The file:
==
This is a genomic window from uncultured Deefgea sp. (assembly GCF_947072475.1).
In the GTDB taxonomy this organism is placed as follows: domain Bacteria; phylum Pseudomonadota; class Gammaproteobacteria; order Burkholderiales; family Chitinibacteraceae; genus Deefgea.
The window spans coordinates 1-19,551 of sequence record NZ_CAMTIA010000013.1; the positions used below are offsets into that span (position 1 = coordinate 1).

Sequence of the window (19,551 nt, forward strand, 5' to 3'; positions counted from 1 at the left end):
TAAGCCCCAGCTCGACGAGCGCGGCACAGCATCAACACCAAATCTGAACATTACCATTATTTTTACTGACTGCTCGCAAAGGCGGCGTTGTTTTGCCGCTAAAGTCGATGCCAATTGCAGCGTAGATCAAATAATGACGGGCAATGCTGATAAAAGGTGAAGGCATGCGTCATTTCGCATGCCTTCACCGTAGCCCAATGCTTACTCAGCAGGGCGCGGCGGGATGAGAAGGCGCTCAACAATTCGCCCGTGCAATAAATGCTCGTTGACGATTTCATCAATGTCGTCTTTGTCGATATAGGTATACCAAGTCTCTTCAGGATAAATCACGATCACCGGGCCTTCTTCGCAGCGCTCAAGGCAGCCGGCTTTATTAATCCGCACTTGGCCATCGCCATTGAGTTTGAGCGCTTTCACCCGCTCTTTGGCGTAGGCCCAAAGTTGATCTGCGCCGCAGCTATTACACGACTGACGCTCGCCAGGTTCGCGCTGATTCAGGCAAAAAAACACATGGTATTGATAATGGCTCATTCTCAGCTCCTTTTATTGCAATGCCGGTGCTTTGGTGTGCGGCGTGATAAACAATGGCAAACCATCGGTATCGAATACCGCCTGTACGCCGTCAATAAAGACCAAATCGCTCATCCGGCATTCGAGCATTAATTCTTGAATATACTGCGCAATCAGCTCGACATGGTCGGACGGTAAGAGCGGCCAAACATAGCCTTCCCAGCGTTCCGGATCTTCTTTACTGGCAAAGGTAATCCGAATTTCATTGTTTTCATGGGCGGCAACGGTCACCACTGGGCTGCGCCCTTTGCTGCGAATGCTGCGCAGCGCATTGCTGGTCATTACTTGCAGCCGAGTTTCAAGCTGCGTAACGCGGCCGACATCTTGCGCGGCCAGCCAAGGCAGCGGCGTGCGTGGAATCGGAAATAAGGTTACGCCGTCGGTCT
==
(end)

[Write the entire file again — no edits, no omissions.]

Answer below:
This is a genomic window from uncultured Deefgea sp. (assembly GCF_947072475.1).
In the GTDB taxonomy this organism is placed as follows: domain Bacteria; phylum Pseudomonadota; class Gammaproteobacteria; order Burkholderiales; family Chitinibacteraceae; genus Deefgea.
The window spans coordinates 1-19,551 of sequence record NZ_CAMTIA010000013.1; the positions used below are offsets into that span (position 1 = coordinate 1).

Sequence of the window (19,551 nt, forward strand, 5' to 3'; positions counted from 1 at the left end):
TAAGCCCCAGCTCGACGAGCGCGGCACAGCATCAACACCAAATCTGAACATTACCATTATTTTTACTGACTGCTCGCAAAGGCGGCGTTGTTTTGCCGCTAAAGTCGATGCCAATTGCAGCGTAGATCAAATAATGACGGGCAATGCTGATAAAAGGTGAAGGCATGCGTCATTTCGCATGCCTTCACCGTAGCCCAATGCTTACTCAGCAGGGCGCGGCGGGATGAGAAGGCGCTCAACAATTCGCCCGTGCAATAAATGCTCGTTGACGATTTCATCAATGTCGTCTTTGTCGATATAGGTATACCAAGTCTCTTCAGGATAAATCACGATCACCGGGCCTTCTTCGCAGCGCTCAAGGCAGCCGGCTTTATTAATCCGCACTTGGCCATCGCCATTGAGTTTGAGCGCTTTCACCCGCTCTTTGGCGTAGGCCCAAAGTTGATCTGCGCCGCAGCTATTACACGACTGACGCTCGCCAGGTTCGCGCTGATTCAGGCAAAAAAACACATGGTATTGATAATGGCTCATTCTCAGCTCCTTTTATTGCAATGCCGGTGCTTTGGTGTGCGGCGTGATAAACAATGGCAAACCATCGGTATCGAATACCGCCTGTACGCCGTCAATAAAGACCAAATCGCTCATCCGGCATTCGAGCATTAATTCTTGAATATACTGCGCAATCAGCTCGACATGGTCGGACGGTAAGAGCGGCCAAACATAGCCTTCCCAGCGTTCCGGATCTTCTTTACTGGCAAAGGTAATCCGAATTTCATTGTTTTCATGGGCGGCAACGGTCACCACTGGGCTGCGCCCTTTGCTGCGAATGCTGCGCAGCGCATTGCTGGTCATTACTTGCAGCCGAGTTTCAAGCTGCGTAACGCGGCCGACATCTTGCGCGGCCAGCCAAGGCAGCGGCGTGCGTGGAATCGGAAATAAGGTTACGCCGTCGGTCT